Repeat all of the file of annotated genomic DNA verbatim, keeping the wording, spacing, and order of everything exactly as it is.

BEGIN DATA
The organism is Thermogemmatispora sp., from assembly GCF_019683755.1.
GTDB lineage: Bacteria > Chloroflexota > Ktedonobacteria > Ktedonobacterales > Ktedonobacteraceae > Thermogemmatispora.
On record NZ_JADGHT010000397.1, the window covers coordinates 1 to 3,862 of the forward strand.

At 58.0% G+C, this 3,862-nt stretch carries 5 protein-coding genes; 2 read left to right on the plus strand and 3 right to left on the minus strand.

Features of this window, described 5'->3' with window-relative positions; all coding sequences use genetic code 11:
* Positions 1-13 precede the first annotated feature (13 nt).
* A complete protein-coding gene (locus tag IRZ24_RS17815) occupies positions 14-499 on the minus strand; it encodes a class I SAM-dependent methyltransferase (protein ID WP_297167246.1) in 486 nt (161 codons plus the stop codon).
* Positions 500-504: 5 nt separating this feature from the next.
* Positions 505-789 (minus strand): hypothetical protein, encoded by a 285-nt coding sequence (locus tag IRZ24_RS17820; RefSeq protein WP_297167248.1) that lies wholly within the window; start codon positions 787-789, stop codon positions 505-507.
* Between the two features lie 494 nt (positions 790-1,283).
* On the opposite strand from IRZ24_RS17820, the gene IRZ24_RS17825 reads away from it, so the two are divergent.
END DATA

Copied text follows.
The organism is Thermogemmatispora sp., from assembly GCF_019683755.1.
GTDB lineage: Bacteria > Chloroflexota > Ktedonobacteria > Ktedonobacterales > Ktedonobacteraceae > Thermogemmatispora.
On record NZ_JADGHT010000397.1, the window covers coordinates 1 to 3,862 of the forward strand.

At 58.0% G+C, this 3,862-nt stretch carries 5 protein-coding genes; 2 read left to right on the plus strand and 3 right to left on the minus strand.

Features of this window, described 5'->3' with window-relative positions; all coding sequences use genetic code 11:
* Positions 1-13 precede the first annotated feature (13 nt).
* A complete protein-coding gene (locus tag IRZ24_RS17815) occupies positions 14-499 on the minus strand; it encodes a class I SAM-dependent methyltransferase (protein ID WP_297167246.1) in 486 nt (161 codons plus the stop codon).
* Positions 500-504: 5 nt separating this feature from the next.
* Positions 505-789 (minus strand): hypothetical protein, encoded by a 285-nt coding sequence (locus tag IRZ24_RS17820; RefSeq protein WP_297167248.1) that lies wholly within the window; start codon positions 787-789, stop codon positions 505-507.
* Between the two features lie 494 nt (positions 790-1,283).
* On the opposite strand from IRZ24_RS17820, the gene IRZ24_RS17825 reads away from it, so the two are divergent.